“There really is a need to get a good currency in place,” adds Ashley Still, senior director of product management, Adobe Primetime. She notes that Adobe recently formed an alliance with Nielsen to offer cross-platform measurement. “The intention is to provide publishers with the flexibility to use C3 or dynamic ad insertion or a mix of them,” she says.

Beyond the Second Screen

In developing new products for digital platforms, some of the hype around secondscreen experiences synced to live television has dissipated. “A lot of the attempts have been forced or manufactured, and haven’t really added value in terms of the consumer experience,” says Franklin.

But others stress the importance of second-screen efforts, at least for some types of programming, particularly sports and reality. “We haven’t really changed our strategy for second screen,” says Wertheimer. “We continue to believe it is a great place for supporting content in the digital space and continue to invest heavily around our unscripted shows like American Idol that we will be bringing back in a big way in January.”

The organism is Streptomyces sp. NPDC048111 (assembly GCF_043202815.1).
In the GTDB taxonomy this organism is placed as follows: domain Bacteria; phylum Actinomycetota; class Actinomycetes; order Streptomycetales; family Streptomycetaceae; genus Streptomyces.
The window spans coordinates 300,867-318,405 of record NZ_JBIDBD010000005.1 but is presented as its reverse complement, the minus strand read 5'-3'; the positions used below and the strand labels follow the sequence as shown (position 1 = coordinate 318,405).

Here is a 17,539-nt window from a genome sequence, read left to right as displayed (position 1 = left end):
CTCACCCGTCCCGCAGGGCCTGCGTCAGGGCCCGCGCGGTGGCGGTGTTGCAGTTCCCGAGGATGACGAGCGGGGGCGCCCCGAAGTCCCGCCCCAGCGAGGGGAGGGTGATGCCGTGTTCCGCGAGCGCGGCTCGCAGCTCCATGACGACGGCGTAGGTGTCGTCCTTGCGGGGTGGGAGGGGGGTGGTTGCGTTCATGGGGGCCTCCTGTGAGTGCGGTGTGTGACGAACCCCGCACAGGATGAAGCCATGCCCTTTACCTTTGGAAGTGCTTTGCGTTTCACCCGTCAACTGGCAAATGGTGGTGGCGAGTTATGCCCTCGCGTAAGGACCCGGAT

Adds Ryan Spoon, senior VP of digital product development at ESPN: “Fantasy football is probably the largest second-screen experience,” and the growing popularity of connected televisions will allow them to further improve.

Much of the focus on second-screen continues to revolve around mobile and social media. “Second-screen and social are really growing areas,” says Jonathan Weitz, partner at IBB Consulting, which works with a number of major companies on their apps. “Programmers are making a much bigger effort to integrate social conversations into their apps and to offer shareable content on the second screen that will help activate the first screen so that the mobile app will help drive engagement and tune-in on the TV set.”